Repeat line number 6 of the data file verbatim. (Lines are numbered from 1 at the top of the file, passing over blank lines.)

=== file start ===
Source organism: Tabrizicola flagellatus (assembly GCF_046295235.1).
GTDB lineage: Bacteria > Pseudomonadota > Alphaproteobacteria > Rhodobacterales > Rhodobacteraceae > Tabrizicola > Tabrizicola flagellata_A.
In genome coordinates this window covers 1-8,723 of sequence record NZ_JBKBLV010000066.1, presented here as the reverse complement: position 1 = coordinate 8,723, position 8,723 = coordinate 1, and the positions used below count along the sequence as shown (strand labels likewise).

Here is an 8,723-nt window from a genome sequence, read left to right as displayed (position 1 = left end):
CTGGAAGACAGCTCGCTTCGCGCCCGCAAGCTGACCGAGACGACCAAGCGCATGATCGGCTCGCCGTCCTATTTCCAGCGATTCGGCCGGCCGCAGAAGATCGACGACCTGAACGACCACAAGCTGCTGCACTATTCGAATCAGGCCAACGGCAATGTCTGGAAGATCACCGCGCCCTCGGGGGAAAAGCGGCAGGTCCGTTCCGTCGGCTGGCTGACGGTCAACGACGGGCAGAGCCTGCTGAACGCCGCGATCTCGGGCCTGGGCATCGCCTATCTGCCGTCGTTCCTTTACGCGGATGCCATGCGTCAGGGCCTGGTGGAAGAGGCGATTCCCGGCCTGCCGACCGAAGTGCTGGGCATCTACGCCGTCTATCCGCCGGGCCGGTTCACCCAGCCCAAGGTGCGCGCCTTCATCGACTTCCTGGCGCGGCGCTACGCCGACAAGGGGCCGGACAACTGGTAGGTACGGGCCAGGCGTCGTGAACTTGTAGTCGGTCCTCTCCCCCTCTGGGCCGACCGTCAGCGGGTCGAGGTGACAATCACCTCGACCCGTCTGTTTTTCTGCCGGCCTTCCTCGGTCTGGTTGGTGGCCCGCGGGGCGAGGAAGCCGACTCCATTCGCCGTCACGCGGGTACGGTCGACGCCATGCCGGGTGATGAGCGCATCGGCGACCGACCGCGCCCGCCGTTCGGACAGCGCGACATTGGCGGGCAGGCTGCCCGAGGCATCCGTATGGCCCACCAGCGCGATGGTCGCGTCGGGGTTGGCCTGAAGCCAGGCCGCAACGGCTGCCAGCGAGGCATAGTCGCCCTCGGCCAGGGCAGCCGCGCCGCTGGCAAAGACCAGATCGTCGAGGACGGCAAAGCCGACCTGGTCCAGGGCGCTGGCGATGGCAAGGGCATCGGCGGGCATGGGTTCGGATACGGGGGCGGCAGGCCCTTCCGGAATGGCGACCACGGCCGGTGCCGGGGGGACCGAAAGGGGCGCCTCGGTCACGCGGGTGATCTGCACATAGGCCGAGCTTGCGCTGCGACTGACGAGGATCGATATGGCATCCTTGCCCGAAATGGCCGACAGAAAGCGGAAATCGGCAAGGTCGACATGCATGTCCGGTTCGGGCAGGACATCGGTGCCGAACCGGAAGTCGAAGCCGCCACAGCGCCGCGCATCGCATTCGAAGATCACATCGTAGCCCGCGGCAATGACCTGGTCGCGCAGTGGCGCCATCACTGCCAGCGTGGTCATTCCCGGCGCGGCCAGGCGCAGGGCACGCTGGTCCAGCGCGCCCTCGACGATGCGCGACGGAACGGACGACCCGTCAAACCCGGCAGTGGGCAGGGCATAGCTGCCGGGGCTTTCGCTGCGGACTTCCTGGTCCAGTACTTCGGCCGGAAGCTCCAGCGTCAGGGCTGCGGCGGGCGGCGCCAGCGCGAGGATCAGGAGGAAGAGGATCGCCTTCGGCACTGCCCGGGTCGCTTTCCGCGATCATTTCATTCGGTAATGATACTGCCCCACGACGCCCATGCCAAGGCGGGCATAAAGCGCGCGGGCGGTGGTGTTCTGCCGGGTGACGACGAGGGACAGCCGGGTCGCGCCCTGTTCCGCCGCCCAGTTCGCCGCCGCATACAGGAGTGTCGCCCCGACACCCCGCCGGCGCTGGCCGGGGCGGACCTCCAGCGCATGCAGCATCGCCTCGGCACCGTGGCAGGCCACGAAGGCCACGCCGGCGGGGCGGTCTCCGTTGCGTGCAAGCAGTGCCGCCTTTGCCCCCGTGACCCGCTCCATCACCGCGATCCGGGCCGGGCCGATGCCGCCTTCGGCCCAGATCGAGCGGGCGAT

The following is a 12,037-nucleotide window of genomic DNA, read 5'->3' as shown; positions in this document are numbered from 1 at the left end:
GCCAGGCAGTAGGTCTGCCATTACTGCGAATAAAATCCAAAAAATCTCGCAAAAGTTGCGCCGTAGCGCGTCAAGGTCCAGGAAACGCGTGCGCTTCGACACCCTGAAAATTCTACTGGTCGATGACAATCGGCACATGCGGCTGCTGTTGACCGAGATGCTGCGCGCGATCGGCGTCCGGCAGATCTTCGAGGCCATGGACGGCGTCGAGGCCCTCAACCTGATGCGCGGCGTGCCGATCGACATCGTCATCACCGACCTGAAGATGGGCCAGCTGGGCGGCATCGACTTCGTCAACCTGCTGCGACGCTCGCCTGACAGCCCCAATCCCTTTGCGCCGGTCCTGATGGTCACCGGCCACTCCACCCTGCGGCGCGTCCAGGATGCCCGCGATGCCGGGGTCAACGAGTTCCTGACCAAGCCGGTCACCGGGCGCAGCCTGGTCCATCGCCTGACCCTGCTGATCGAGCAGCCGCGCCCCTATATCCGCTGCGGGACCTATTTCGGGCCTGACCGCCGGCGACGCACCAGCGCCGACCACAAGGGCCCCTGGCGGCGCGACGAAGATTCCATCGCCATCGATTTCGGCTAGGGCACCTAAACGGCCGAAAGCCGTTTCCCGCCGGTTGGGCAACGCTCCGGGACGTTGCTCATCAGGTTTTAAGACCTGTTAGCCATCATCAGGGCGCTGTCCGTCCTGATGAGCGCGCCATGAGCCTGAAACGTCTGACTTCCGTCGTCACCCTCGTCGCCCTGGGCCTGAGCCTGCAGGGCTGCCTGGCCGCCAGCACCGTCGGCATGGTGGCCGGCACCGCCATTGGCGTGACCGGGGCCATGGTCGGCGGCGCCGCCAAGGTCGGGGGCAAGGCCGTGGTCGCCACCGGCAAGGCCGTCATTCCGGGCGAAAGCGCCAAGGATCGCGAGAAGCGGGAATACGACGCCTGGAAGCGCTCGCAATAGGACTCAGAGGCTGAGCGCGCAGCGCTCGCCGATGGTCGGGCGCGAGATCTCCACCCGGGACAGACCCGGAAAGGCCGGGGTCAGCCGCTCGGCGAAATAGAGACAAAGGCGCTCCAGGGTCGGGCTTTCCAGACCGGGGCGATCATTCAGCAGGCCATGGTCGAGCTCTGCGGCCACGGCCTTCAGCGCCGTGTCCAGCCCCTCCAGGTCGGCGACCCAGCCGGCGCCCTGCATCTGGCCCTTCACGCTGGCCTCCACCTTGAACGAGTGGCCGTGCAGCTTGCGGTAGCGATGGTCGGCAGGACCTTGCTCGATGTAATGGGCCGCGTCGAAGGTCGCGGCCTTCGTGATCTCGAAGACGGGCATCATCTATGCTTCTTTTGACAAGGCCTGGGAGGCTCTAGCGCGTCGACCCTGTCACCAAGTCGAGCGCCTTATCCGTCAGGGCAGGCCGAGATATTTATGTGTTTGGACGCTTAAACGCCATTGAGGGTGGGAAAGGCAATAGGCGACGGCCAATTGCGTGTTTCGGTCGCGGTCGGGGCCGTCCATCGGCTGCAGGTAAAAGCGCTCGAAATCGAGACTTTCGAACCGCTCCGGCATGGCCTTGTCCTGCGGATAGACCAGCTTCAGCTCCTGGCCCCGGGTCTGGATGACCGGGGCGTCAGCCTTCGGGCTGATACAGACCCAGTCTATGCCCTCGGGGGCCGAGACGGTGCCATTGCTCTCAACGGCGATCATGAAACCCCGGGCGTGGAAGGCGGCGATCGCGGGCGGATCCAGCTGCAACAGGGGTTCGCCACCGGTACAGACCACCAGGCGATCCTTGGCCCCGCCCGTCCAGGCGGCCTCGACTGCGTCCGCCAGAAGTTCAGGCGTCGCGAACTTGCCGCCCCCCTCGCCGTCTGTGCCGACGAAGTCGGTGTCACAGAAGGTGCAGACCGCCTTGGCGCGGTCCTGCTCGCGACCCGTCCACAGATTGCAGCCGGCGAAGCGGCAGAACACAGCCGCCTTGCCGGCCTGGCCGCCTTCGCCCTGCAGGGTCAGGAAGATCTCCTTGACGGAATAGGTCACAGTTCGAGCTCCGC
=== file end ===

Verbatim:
The following is a 12,037-nucleotide window of genomic DNA, read 5'->3' as shown; positions in this document are numbered from 1 at the left end: